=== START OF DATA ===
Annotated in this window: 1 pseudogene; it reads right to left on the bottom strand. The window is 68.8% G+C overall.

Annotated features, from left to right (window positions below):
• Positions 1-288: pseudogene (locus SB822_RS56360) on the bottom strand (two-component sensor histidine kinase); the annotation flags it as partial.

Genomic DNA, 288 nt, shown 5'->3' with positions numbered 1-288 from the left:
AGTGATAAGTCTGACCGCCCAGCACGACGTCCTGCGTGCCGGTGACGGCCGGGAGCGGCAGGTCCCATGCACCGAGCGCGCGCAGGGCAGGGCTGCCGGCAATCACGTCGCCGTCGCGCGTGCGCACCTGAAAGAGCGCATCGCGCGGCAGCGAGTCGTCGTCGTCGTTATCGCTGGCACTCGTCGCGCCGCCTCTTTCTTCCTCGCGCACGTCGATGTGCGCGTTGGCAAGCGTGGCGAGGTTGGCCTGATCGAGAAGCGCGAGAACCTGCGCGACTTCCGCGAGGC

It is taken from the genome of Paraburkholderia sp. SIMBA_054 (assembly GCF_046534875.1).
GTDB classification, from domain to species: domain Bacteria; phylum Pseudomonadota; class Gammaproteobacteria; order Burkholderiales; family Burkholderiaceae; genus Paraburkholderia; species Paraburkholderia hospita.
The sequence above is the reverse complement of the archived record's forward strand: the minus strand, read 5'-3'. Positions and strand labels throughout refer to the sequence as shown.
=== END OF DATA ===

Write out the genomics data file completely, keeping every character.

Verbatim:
Annotated in this window: 1 pseudogene; it reads right to left on the bottom strand. The window is 68.8% G+C overall.

Annotated features, from left to right (window positions below):
• Positions 1-288: pseudogene (locus SB822_RS56360) on the bottom strand (two-component sensor histidine kinase); the annotation flags it as partial.

Genomic DNA, 288 nt, shown 5'->3' with positions numbered 1-288 from the left:
AGTGATAAGTCTGACCGCCCAGCACGACGTCCTGCGTGCCGGTGACGGCCGGGAGCGGCAGGTCCCATGCACCGAGCGCGCGCAGGGCAGGGCTGCCGGCAATCACGTCGCCGTCGCGCGTGCGCACCTGAAAGAGCGCATCGCGCGGCAGCGAGTCGTCGTCGTCGTTATCGCTGGCACTCGTCGCGCCGCCTCTTTCTTCCTCGCGCACGTCGATGTGCGCGTTGGCAAGCGTGGCGAGGTTGGCCTGATCGAGAAGCGCGAGAACCTGCGCGACTTCCGCGAGGC

It is taken from the genome of Paraburkholderia sp. SIMBA_054 (assembly GCF_046534875.1).
GTDB classification, from domain to species: domain Bacteria; phylum Pseudomonadota; class Gammaproteobacteria; order Burkholderiales; family Burkholderiaceae; genus Paraburkholderia; species Paraburkholderia hospita.
The sequence above is the reverse complement of the archived record's forward strand: the minus strand, read 5'-3'. Positions and strand labels throughout refer to the sequence as shown.